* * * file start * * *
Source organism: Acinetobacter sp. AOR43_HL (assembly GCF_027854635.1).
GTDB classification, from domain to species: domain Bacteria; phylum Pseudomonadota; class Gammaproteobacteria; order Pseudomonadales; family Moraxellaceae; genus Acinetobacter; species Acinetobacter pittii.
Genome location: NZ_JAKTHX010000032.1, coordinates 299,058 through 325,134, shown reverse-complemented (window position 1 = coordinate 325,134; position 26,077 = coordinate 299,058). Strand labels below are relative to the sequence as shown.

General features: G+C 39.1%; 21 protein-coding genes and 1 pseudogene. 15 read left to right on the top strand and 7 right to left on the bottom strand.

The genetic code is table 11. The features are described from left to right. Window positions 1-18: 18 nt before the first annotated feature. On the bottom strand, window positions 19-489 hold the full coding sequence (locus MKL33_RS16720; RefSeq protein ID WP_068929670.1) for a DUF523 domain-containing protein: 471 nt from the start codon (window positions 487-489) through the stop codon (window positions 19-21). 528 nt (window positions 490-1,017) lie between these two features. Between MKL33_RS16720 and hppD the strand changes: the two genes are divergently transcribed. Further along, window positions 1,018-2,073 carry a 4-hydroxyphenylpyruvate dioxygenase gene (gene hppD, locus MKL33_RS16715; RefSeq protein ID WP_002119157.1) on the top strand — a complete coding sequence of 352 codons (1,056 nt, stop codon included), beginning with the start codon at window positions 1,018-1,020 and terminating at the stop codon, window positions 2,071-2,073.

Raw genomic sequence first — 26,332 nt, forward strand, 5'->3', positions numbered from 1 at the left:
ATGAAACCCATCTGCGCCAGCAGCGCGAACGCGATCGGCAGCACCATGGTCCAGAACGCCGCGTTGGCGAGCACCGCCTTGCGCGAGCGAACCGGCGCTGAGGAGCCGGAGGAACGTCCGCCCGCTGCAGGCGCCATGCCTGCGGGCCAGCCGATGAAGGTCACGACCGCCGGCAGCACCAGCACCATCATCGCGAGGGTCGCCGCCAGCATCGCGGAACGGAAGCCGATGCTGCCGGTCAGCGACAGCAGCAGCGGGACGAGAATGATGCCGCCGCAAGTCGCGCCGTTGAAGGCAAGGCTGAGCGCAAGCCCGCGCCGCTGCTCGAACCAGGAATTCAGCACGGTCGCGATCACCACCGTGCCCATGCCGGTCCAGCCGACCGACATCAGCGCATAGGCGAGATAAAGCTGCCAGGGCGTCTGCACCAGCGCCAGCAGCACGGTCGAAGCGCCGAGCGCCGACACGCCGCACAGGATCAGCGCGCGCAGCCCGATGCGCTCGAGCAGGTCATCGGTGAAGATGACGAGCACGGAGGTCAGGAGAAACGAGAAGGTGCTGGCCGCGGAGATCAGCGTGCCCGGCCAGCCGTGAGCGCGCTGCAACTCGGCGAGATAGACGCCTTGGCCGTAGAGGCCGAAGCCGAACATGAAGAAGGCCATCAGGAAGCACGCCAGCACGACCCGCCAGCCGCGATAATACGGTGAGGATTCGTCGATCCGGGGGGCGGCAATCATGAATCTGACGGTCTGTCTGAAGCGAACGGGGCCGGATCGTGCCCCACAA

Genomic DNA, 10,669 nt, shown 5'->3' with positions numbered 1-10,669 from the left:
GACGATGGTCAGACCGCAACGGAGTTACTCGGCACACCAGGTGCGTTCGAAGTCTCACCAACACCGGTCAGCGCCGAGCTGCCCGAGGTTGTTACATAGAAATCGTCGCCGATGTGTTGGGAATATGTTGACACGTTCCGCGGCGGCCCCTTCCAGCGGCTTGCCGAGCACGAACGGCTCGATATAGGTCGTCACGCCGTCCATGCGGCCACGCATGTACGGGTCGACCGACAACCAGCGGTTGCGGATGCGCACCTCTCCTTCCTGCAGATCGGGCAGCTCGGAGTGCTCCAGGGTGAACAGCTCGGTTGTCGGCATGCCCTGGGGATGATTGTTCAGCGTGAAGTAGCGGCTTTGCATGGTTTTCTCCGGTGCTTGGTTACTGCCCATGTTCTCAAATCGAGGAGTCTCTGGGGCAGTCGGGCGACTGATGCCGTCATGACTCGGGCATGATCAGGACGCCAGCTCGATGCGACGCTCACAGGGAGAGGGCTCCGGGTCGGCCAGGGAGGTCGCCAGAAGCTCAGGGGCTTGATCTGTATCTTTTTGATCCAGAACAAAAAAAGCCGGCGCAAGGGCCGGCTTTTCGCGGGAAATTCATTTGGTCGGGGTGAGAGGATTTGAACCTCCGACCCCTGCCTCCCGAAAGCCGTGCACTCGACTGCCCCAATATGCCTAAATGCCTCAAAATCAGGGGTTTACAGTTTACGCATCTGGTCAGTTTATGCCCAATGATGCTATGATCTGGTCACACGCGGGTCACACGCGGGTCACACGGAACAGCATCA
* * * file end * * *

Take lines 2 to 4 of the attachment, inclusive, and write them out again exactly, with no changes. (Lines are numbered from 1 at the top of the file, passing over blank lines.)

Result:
GTDB classification, from domain to species: domain Bacteria; phylum Pseudomonadota; class Gammaproteobacteria; order Pseudomonadales; family Moraxellaceae; genus Acinetobacter; species Acinetobacter pittii.
Genome location: NZ_JAKTHX010000032.1, coordinates 299,058 through 325,134, shown reverse-complemented (window position 1 = coordinate 325,134; position 26,077 = coordinate 299,058). Strand labels below are relative to the sequence as shown.

General features: G+C 39.1%; 21 protein-coding genes and 1 pseudogene. 15 read left to right on the top strand and 7 right to left on the bottom strand.